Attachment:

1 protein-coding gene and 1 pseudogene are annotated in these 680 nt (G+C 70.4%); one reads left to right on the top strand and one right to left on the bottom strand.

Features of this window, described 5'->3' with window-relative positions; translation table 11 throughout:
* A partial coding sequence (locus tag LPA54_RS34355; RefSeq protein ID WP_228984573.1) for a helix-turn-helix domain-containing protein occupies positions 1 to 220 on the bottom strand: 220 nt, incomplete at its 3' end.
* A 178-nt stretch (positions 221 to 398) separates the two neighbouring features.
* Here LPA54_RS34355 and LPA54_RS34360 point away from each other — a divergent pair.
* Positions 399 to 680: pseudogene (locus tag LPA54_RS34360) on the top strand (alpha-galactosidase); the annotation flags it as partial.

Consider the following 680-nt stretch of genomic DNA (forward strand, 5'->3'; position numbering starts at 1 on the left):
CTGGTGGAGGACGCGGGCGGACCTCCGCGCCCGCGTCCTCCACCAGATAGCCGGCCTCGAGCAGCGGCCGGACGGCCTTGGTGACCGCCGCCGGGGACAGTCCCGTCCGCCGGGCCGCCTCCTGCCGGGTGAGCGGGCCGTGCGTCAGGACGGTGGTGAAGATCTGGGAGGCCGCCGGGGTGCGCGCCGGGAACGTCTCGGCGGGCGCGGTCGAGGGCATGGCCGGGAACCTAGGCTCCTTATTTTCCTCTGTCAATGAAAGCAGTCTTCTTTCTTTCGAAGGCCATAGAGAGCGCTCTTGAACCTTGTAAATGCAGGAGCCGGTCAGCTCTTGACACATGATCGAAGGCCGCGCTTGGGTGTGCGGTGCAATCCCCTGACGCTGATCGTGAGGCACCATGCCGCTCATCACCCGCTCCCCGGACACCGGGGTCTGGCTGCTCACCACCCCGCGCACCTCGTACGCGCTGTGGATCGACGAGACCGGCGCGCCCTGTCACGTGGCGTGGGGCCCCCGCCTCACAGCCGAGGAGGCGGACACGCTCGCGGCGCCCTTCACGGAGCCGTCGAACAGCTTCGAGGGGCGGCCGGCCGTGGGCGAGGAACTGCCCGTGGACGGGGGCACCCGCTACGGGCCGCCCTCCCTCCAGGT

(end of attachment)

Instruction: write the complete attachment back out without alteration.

1 protein-coding gene and 1 pseudogene are annotated in these 680 nt (G+C 70.4%); one reads left to right on the top strand and one right to left on the bottom strand.

Features of this window, described 5'->3' with window-relative positions; translation table 11 throughout:
* A partial coding sequence (locus tag LPA54_RS34355; RefSeq protein ID WP_228984573.1) for a helix-turn-helix domain-containing protein occupies positions 1 to 220 on the bottom strand: 220 nt, incomplete at its 3' end.
* A 178-nt stretch (positions 221 to 398) separates the two neighbouring features.
* Here LPA54_RS34355 and LPA54_RS34360 point away from each other — a divergent pair.
* Positions 399 to 680: pseudogene (locus tag LPA54_RS34360) on the top strand (alpha-galactosidase); the annotation flags it as partial.

Consider the following 680-nt stretch of genomic DNA (forward strand, 5'->3'; position numbering starts at 1 on the left):
CTGGTGGAGGACGCGGGCGGACCTCCGCGCCCGCGTCCTCCACCAGATAGCCGGCCTCGAGCAGCGGCCGGACGGCCTTGGTGACCGCCGCCGGGGACAGTCCCGTCCGCCGGGCCGCCTCCTGCCGGGTGAGCGGGCCGTGCGTCAGGACGGTGGTGAAGATCTGGGAGGCCGCCGGGGTGCGCGCCGGGAACGTCTCGGCGGGCGCGGTCGAGGGCATGGCCGGGAACCTAGGCTCCTTATTTTCCTCTGTCAATGAAAGCAGTCTTCTTTCTTTCGAAGGCCATAGAGAGCGCTCTTGAACCTTGTAAATGCAGGAGCCGGTCAGCTCTTGACACATGATCGAAGGCCGCGCTTGGGTGTGCGGTGCAATCCCCTGACGCTGATCGTGAGGCACCATGCCGCTCATCACCCGCTCCCCGGACACCGGGGTCTGGCTGCTCACCACCCCGCGCACCTCGTACGCGCTGTGGATCGACGAGACCGGCGCGCCCTGTCACGTGGCGTGGGGCCCCCGCCTCACAGCCGAGGAGGCGGACACGCTCGCGGCGCCCTTCACGGAGCCGTCGAACAGCTTCGAGGGGCGGCCGGCCGTGGGCGAGGAACTGCCCGTGGACGGGGGCACCCGCTACGGGCCGCCCTCCCTCCAGGT